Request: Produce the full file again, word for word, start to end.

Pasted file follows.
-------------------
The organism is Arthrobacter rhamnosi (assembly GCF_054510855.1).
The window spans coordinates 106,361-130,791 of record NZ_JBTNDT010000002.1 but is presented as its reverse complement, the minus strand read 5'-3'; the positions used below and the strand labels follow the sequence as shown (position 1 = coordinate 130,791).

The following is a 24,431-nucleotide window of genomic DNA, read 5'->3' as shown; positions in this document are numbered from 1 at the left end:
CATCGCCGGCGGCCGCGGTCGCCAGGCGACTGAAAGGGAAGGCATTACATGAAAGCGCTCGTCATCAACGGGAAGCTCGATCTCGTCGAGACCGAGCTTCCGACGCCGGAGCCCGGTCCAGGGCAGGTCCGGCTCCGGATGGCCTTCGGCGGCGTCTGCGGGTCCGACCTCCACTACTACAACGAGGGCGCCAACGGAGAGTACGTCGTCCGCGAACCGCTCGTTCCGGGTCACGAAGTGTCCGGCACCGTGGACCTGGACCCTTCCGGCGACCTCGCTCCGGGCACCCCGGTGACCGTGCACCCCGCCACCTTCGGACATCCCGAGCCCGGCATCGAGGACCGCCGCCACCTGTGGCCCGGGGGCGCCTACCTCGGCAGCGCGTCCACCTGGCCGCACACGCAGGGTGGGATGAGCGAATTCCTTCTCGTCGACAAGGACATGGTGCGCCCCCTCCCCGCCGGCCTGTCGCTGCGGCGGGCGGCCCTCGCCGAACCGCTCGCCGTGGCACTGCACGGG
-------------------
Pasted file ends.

The organism is Arthrobacter rhamnosi (assembly GCF_054510855.1).
The window spans coordinates 106,361-130,791 of record NZ_JBTNDT010000002.1 but is presented as its reverse complement, the minus strand read 5'-3'; the positions used below and the strand labels follow the sequence as shown (position 1 = coordinate 130,791).

The following is a 24,431-nucleotide window of genomic DNA, read 5'->3' as shown; positions in this document are numbered from 1 at the left end:
CATCGCCGGCGGCCGCGGTCGCCAGGCGACTGAAAGGGAAGGCATTACATGAAAGCGCTCGTCATCAACGGGAAGCTCGATCTCGTCGAGACCGAGCTTCCGACGCCGGAGCCCGGTCCAGGGCAGGTCCGGCTCCGGATGGCCTTCGGCGGCGTCTGCGGGTCCGACCTCCACTACTACAACGAGGGCGCCAACGGAGAGTACGTCGTCCGCGAACCGCTCGTTCCGGGTCACGAAGTGTCCGGCACCGTGGACCTGGACCCTTCCGGCGACCTCGCTCCGGGCACCCCGGTGACCGTGCACCCCGCCACCTTCGGACATCCCGAGCCCGGCATCGAGGACCGCCGCCACCTGTGGCCCGGGGGCGCCTACCTCGGCAGCGCGTCCACCTGGCCGCACACGCAGGGTGGGATGAGCGAATTCCTTCTCGTCGACAAGGACATGGTGCGCCCCCTCCCCGCCGGCCTGTCGCTGCGGCGGGCGGCCCTCGCCGAACCGCTCGCCGTGGCACTGCACGGG